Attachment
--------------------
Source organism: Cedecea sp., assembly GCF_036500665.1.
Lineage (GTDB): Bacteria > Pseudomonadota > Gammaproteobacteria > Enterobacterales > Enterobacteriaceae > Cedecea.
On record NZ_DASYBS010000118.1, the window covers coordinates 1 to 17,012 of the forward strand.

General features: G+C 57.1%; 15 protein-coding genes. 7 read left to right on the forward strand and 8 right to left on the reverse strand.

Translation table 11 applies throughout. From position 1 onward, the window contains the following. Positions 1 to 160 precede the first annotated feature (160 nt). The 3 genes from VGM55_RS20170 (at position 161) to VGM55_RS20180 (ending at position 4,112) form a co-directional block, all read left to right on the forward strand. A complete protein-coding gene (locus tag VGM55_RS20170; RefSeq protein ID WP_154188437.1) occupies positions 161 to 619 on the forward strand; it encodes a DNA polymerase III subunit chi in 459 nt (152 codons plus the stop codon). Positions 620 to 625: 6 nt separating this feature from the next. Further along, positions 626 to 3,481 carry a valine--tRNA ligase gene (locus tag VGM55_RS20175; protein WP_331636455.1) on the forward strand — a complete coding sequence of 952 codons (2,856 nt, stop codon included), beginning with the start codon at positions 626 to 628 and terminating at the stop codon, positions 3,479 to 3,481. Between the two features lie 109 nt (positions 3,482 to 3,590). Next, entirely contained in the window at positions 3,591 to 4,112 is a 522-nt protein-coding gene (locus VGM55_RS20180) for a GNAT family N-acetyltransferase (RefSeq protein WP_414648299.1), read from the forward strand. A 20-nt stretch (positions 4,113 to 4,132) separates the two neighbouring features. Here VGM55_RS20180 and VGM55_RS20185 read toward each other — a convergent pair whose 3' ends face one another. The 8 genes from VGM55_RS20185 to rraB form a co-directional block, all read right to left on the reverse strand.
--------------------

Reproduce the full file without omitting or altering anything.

Source organism: Cedecea sp., assembly GCF_036500665.1.
Lineage (GTDB): Bacteria > Pseudomonadota > Gammaproteobacteria > Enterobacterales > Enterobacteriaceae > Cedecea.
On record NZ_DASYBS010000118.1, the window covers coordinates 1 to 17,012 of the forward strand.

General features: G+C 57.1%; 15 protein-coding genes. 7 read left to right on the forward strand and 8 right to left on the reverse strand.

Translation table 11 applies throughout. From position 1 onward, the window contains the following. Positions 1 to 160 precede the first annotated feature (160 nt). The 3 genes from VGM55_RS20170 (at position 161) to VGM55_RS20180 (ending at position 4,112) form a co-directional block, all read left to right on the forward strand. A complete protein-coding gene (locus tag VGM55_RS20170; RefSeq protein ID WP_154188437.1) occupies positions 161 to 619 on the forward strand; it encodes a DNA polymerase III subunit chi in 459 nt (152 codons plus the stop codon). Positions 620 to 625: 6 nt separating this feature from the next. Further along, positions 626 to 3,481 carry a valine--tRNA ligase gene (locus tag VGM55_RS20175; protein WP_331636455.1) on the forward strand — a complete coding sequence of 952 codons (2,856 nt, stop codon included), beginning with the start codon at positions 626 to 628 and terminating at the stop codon, positions 3,479 to 3,481. Between the two features lie 109 nt (positions 3,482 to 3,590). Next, entirely contained in the window at positions 3,591 to 4,112 is a 522-nt protein-coding gene (locus VGM55_RS20180) for a GNAT family N-acetyltransferase (RefSeq protein WP_414648299.1), read from the forward strand. A 20-nt stretch (positions 4,113 to 4,132) separates the two neighbouring features. Here VGM55_RS20180 and VGM55_RS20185 read toward each other — a convergent pair whose 3' ends face one another. The 8 genes from VGM55_RS20185 to rraB form a co-directional block, all read right to left on the reverse strand.